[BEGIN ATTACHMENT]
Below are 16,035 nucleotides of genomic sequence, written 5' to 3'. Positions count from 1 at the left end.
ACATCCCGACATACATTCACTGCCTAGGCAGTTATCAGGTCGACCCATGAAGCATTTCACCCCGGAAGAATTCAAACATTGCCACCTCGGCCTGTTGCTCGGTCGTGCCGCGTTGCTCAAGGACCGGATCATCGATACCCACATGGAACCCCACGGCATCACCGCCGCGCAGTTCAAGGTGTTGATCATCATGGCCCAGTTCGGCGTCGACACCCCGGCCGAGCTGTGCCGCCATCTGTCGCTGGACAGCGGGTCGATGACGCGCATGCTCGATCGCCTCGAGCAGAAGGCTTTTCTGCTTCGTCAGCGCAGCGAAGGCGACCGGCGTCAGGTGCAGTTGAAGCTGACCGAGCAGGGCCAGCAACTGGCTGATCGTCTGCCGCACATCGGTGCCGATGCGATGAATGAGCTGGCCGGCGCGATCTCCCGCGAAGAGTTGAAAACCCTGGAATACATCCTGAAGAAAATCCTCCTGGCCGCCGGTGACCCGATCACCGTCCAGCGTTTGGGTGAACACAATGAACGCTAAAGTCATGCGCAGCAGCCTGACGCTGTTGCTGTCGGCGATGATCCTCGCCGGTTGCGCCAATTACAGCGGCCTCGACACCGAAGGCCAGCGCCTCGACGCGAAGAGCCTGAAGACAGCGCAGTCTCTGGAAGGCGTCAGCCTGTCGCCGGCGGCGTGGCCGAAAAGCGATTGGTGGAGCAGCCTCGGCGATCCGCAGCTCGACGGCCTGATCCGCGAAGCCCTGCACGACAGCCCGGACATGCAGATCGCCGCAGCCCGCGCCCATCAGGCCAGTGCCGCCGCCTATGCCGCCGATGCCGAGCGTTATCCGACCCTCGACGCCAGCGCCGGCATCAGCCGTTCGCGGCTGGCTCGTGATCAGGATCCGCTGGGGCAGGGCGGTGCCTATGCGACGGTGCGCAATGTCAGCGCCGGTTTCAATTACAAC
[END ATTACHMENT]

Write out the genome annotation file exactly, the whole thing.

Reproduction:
Below are 16,035 nucleotides of genomic sequence, written 5' to 3'. Positions count from 1 at the left end.
ACATCCCGACATACATTCACTGCCTAGGCAGTTATCAGGTCGACCCATGAAGCATTTCACCCCGGAAGAATTCAAACATTGCCACCTCGGCCTGTTGCTCGGTCGTGCCGCGTTGCTCAAGGACCGGATCATCGATACCCACATGGAACCCCACGGCATCACCGCCGCGCAGTTCAAGGTGTTGATCATCATGGCCCAGTTCGGCGTCGACACCCCGGCCGAGCTGTGCCGCCATCTGTCGCTGGACAGCGGGTCGATGACGCGCATGCTCGATCGCCTCGAGCAGAAGGCTTTTCTGCTTCGTCAGCGCAGCGAAGGCGACCGGCGTCAGGTGCAGTTGAAGCTGACCGAGCAGGGCCAGCAACTGGCTGATCGTCTGCCGCACATCGGTGCCGATGCGATGAATGAGCTGGCCGGCGCGATCTCCCGCGAAGAGTTGAAAACCCTGGAATACATCCTGAAGAAAATCCTCCTGGCCGCCGGTGACCCGATCACCGTCCAGCGTTTGGGTGAACACAATGAACGCTAAAGTCATGCGCAGCAGCCTGACGCTGTTGCTGTCGGCGATGATCCTCGCCGGTTGCGCCAATTACAGCGGCCTCGACACCGAAGGCCAGCGCCTCGACGCGAAGAGCCTGAAGACAGCGCAGTCTCTGGAAGGCGTCAGCCTGTCGCCGGCGGCGTGGCCGAAAAGCGATTGGTGGAGCAGCCTCGGCGATCCGCAGCTCGACGGCCTGATCCGCGAAGCCCTGCACGACAGCCCGGACATGCAGATCGCCGCAGCCCGCGCCCATCAGGCCAGTGCCGCCGCCTATGCCGCCGATGCCGAGCGTTATCCGACCCTCGACGCCAGCGCCGGCATCAGCCGTTCGCGGCTGGCTCGTGATCAGGATCCGCTGGGGCAGGGCGGTGCCTATGCGACGGTGCGCAATGTCAGCGCCGGTTTCAATTACAAC